The Lawyer Asia Pacific 150 is the only research report to provide a ranking of the top 100 independent local firms and top 50 global firms in the region. The report offers critical review of some of the fastest growing firms and their strategies, a country-by-country guide to leading legal advisers and legal services market trends, plus exclusive insight into the current business development opportunities in the Asia Pacific. Read more
This year, The Lawyer’s annual ranking of the largest UK law firms by turnover is available as an interactive, digital benchmarking tool. For the first time this will allow you to manipulate each data set against the metrics of your choice.
Labour peer, Lord Mishcon QC plans to introduce an amendment to the Access to Justice Bill designed to vanquish the "Sword of Damocles" held by the Lord Chancellor, Lord Irvine over the Law Society's trade union role.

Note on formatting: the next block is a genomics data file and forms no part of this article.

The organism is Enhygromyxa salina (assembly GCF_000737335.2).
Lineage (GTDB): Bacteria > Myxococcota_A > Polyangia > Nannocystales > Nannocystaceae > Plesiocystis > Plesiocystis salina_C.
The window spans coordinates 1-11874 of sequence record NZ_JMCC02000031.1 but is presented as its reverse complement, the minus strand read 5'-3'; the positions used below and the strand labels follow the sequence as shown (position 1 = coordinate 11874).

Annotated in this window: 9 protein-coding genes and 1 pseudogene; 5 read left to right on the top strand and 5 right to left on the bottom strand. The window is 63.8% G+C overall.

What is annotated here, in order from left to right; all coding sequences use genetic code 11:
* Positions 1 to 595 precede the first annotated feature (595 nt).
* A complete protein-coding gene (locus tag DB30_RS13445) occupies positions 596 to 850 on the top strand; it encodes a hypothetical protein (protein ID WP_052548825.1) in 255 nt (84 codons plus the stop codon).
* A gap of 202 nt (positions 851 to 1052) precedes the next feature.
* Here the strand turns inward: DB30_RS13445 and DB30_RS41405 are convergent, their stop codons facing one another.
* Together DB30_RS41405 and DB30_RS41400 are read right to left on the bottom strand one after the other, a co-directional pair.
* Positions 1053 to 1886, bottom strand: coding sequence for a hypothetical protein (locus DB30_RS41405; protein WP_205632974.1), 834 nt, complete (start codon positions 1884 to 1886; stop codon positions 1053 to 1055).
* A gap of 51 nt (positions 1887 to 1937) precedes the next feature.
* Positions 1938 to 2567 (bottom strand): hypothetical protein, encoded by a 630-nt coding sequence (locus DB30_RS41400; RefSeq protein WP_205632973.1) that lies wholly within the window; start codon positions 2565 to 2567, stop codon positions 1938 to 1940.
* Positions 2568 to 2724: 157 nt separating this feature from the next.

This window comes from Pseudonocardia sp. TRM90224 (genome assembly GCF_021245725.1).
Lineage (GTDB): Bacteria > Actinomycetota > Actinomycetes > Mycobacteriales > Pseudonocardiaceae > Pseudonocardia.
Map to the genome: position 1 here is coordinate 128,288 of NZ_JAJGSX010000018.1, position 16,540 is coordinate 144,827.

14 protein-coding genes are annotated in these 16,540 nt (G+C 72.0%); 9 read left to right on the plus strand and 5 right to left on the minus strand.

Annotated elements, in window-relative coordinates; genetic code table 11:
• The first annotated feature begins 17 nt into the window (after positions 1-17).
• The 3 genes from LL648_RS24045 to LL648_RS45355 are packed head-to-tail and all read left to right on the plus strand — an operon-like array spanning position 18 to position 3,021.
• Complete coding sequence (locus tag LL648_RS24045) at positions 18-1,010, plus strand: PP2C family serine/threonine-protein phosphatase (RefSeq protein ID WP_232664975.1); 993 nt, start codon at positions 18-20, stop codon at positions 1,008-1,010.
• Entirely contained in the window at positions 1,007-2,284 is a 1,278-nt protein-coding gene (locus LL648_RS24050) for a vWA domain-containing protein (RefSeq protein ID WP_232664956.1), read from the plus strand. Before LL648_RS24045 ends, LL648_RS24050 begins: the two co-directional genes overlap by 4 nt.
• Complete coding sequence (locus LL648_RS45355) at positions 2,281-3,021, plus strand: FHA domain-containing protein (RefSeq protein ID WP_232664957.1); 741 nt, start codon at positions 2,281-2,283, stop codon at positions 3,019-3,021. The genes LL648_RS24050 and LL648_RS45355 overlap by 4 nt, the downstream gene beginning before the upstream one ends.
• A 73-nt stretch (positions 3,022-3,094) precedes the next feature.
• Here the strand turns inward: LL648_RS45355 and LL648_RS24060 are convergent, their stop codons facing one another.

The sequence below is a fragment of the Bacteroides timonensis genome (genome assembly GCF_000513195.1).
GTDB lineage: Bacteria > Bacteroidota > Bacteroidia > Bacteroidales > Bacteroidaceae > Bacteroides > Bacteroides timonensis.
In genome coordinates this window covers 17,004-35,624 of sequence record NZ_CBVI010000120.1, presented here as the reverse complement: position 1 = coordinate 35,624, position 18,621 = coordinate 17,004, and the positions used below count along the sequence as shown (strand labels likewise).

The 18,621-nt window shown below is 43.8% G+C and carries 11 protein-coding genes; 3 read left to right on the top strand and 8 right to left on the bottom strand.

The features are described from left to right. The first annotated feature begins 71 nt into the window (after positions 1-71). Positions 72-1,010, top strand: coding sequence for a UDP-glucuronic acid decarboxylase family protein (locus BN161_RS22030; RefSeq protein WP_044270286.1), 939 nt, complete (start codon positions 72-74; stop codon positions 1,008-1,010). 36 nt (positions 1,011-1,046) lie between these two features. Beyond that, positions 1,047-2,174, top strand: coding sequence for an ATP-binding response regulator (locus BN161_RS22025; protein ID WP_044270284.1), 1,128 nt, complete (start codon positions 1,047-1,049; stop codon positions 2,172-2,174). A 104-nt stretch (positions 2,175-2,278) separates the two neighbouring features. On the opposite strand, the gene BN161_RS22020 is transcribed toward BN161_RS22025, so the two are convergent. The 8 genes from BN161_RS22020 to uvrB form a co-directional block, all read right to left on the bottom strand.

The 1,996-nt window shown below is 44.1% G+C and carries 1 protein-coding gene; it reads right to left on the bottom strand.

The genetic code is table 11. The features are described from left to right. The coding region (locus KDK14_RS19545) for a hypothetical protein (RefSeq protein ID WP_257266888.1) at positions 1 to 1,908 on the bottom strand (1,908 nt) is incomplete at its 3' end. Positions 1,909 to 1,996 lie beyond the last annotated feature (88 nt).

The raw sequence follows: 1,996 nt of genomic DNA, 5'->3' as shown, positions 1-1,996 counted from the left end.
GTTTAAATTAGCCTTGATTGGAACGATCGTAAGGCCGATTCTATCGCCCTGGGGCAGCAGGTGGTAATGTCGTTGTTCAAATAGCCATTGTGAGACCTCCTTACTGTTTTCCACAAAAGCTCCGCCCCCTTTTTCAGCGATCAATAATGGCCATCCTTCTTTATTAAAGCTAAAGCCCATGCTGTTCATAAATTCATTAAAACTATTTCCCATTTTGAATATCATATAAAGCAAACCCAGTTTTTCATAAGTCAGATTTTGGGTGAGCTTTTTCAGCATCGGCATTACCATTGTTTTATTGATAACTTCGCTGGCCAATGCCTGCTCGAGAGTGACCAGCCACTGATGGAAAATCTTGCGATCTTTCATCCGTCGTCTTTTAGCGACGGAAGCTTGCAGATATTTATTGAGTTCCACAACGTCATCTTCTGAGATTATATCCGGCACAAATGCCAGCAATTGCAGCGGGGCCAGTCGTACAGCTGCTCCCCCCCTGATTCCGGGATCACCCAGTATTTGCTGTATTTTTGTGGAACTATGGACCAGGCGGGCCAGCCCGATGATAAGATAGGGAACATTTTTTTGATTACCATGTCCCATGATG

As the Access to Justice Bill went through its report stage in the Commons, an amendment was introduced giving Lord Irvine the power to restrict the Law Society's functions to a regulatory role.
But Lord Mishcon plans to defy the Lord Chancellor and introduce an amendment to the bill when it returns to the House of Lords next week.
The amendment will give the Law Society more flexibility than that envisaged by Lord Irvine, including "work in the public interest".
Lord Irvine's decision to cut the Law Society's powers came just days after its high-profile advertising campaign attacking proposed cuts in legal aid.
The Law Society's Parliamentary Unit head John Ludlow admits that even if Lord Mishcon's amendment goes through, the Law Society's role will probably be narrower than it is now.
"It all depends on the interpretation of public interest. It could stop us doing high profile advertising campaigns so it does represent something of a compromise.
"It's better than having the Sword of Damocles hanging over our heads," Ludlow says.